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Robotics Enablement: Installing Robots in the Food Supply Chain

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  • 30 Pages
  • April 2023
  • Region: Global
  • Policy2050
  • ID: 5766259

The report “Robotics Enablement: Installing Robots in the Food Supply Chain” is approximately 5,000 words (30 pages). This report sheds light on robotics, primarily to inform policymakers of potential courses of action and to highlight opportunities for investors.

This analysis breaks down the food supply chain and calls attention to current or potential robotic deployments at each stage. Information has been curated and presented through the lens of public policy. Insights are carefully organized and creatively visualized.

This report functions as a stakeholder engagement tool, allowing the reader to zoom out and contemplate different forms of robotics enablement, from policies to platforms, as well as robotics use cases. Automation won’t happen automatically. By directing attention to corporate maneuvering and political considerations, including data and national security risks, this report ensures that those in public service can make well-informed decisions when helping to advance technological change.

A section on the global food supply chain underscores the relevance of robotics to public policy and government bodies or NGOs. Since food demand will never be satiated, this thematic analysis also hints at the growth potential for investors in AgTech.

This qualitative research provides a useful starting point for conversations and change-making, supported by reliable data and sociopolitical context.

The report also surfaces over 30 quantitative insights within its strategically-oriented, highly qualitative structure. This includes data visualizations that identify enabling factors, quantify opportunities, and benchmark technological progress.

Robotics Enablement: Installing Robots in the Food Supply Chain Report Highlights:

  • Policymakers have a range of tools available to positively influence robotics developments, such as tax policies, public-private partnerships, research or innovation institutes, consortiums, intellectual property law, trade agreements, and, at the foundational level, STEM education programs.
  • Technical platforms, including simulators, are also important. Building, testing, and refining robotic installations in virtual environments reduces risks and protects any ongoing production from unnecessary downtime.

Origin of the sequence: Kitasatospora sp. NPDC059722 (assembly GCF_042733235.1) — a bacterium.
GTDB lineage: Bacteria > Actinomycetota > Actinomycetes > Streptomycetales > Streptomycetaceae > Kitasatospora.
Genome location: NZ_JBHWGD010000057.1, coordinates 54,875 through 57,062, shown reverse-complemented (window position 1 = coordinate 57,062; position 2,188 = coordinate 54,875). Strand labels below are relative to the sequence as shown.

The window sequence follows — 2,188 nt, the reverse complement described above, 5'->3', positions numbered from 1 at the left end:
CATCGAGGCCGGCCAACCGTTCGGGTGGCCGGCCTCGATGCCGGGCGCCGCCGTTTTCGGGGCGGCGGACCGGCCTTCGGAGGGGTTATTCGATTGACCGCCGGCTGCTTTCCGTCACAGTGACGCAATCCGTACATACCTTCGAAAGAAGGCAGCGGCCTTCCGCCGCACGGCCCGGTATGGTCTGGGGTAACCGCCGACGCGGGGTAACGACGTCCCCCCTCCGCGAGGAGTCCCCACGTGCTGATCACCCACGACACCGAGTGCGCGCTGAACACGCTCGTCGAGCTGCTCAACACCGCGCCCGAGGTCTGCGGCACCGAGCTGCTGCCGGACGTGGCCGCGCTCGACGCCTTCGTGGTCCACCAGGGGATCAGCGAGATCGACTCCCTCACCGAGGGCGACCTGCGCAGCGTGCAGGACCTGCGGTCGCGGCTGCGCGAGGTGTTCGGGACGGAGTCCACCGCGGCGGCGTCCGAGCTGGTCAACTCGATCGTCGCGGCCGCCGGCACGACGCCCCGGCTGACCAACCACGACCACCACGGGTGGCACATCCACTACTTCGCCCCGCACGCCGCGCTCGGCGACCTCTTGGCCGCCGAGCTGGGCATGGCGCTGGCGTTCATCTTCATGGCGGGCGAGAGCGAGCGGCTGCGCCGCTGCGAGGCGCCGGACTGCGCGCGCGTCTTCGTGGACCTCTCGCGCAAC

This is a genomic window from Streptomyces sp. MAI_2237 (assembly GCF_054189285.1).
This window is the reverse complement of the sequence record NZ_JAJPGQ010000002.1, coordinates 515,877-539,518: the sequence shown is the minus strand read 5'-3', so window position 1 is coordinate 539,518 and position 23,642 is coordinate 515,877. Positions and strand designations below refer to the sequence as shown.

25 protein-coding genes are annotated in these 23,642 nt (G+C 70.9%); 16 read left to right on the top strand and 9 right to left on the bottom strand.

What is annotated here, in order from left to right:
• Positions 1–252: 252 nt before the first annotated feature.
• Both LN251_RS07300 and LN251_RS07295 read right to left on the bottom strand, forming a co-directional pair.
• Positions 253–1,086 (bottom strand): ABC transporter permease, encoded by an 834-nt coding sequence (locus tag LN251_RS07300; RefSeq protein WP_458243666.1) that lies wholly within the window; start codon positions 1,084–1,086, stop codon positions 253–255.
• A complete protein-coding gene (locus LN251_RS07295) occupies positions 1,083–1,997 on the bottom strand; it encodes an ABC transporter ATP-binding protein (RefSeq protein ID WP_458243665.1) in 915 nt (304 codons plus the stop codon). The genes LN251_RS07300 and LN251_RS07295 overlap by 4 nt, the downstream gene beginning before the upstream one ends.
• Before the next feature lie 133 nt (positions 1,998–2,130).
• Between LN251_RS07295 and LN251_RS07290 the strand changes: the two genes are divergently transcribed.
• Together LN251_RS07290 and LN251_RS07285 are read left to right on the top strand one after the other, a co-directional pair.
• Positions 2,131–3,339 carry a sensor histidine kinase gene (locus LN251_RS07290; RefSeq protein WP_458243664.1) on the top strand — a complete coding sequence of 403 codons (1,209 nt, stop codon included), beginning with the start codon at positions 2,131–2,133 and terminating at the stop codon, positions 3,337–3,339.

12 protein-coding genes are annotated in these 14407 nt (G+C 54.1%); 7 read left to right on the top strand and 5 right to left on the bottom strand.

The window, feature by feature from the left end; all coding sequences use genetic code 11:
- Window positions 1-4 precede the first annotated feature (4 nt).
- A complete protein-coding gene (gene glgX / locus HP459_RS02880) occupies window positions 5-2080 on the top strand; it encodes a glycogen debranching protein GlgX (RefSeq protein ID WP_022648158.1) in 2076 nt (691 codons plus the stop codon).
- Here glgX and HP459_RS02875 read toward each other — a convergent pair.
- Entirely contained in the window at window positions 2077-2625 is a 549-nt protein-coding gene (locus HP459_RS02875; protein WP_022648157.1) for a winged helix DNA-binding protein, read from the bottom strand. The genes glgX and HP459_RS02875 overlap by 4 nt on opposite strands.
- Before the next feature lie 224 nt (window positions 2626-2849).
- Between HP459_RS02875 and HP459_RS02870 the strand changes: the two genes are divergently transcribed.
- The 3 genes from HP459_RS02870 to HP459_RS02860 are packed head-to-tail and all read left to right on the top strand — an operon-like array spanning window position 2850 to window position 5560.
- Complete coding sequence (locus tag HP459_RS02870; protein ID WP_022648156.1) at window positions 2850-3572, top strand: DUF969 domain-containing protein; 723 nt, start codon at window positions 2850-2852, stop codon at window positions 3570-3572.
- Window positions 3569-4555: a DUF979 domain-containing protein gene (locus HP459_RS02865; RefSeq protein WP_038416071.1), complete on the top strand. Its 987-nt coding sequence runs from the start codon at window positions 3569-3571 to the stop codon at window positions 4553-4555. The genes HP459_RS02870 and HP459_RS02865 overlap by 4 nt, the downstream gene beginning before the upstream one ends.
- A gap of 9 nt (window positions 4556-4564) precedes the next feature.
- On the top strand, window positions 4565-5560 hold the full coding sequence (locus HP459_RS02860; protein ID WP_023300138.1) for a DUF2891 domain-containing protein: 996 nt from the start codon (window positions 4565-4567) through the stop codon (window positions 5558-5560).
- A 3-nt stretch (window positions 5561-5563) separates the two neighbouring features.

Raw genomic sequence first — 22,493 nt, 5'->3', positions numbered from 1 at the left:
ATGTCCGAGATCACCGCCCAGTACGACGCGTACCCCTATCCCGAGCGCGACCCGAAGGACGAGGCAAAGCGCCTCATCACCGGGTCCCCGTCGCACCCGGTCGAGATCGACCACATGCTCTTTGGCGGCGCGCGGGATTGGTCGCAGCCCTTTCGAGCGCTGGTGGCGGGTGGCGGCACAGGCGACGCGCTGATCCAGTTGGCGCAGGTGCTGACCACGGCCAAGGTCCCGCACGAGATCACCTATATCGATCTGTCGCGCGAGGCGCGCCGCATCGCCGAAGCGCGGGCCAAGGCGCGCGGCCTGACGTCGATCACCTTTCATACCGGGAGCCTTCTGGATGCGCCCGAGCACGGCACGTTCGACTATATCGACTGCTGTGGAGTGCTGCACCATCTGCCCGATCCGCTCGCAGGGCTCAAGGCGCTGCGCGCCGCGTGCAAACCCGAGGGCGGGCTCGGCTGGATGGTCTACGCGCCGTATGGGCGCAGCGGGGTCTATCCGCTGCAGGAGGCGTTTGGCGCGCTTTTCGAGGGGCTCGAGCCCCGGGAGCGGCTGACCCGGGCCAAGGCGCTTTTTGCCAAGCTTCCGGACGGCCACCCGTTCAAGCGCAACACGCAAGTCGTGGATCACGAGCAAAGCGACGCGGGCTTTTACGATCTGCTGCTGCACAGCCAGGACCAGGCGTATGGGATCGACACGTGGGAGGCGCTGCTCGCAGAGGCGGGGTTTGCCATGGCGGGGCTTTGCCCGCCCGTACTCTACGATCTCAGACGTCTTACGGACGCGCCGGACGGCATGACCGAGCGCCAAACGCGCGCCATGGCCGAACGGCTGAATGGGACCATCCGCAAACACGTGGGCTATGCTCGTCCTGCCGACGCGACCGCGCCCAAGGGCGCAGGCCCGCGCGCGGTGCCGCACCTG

• Governments or NGOs may choose to support robotics R&D in order to stimulate economic growth and transformation, getting ahead of inevitable disruption and creating new, higher-value jobs for citizens.
  • The total food supply chain, which encompasses production, processing, distribution, consumption, and disposal, will eventually be transformed by robotics developments and is already affected.

This report will provide answers to the following key questions:

  • What are different forms of robotics enablement?
  • How are global industries and policymakers navigating robotics developments?
  • What is the value of embedding robots throughout the food supply chain?
  • How does robotics intersect with the concept of smart cities?
  • How might robots impact society, both positively and negatively?
  • What are relevant data points for robotics enablers and change-makers?

Table of Contents

1. An Introduction to Robotics Enablement
1.1 Key Benefits of This Report
1.2 Target Audience
1.3 Companies Mentioned in This Report
1.4 Methodology
1.5 Executive Summary

2. Four Forms of Robotics Enablement: M&A, Smart Cities, Policies, and Platforms
2.1 M&A
2.2 Smart Cities
2.3 Policies
2.4 Platforms
2.5 Conclusions
2.6 Infographics: Robotics Enablement

3. Robots in the Food Supply Chain
3.1 Robots in Farming
3.2 Robots in Food Processing
3.3 Robots in Food Service and Delivery
3.4 Robots in Waste Management
3.5 Conclusions
3.6 Infographics: Adopting Robots in the Food Supply Chain
3.7 Infographics: Food Supply Chain Robots and Sustainability

Companies Mentioned (Partial List)

A selection of companies mentioned in this report includes, but is not limited to:

  • ABB Robotics
  • Cleveron
  • Harvest CROO Robotics
  • Hitachi
  • Waste Robotics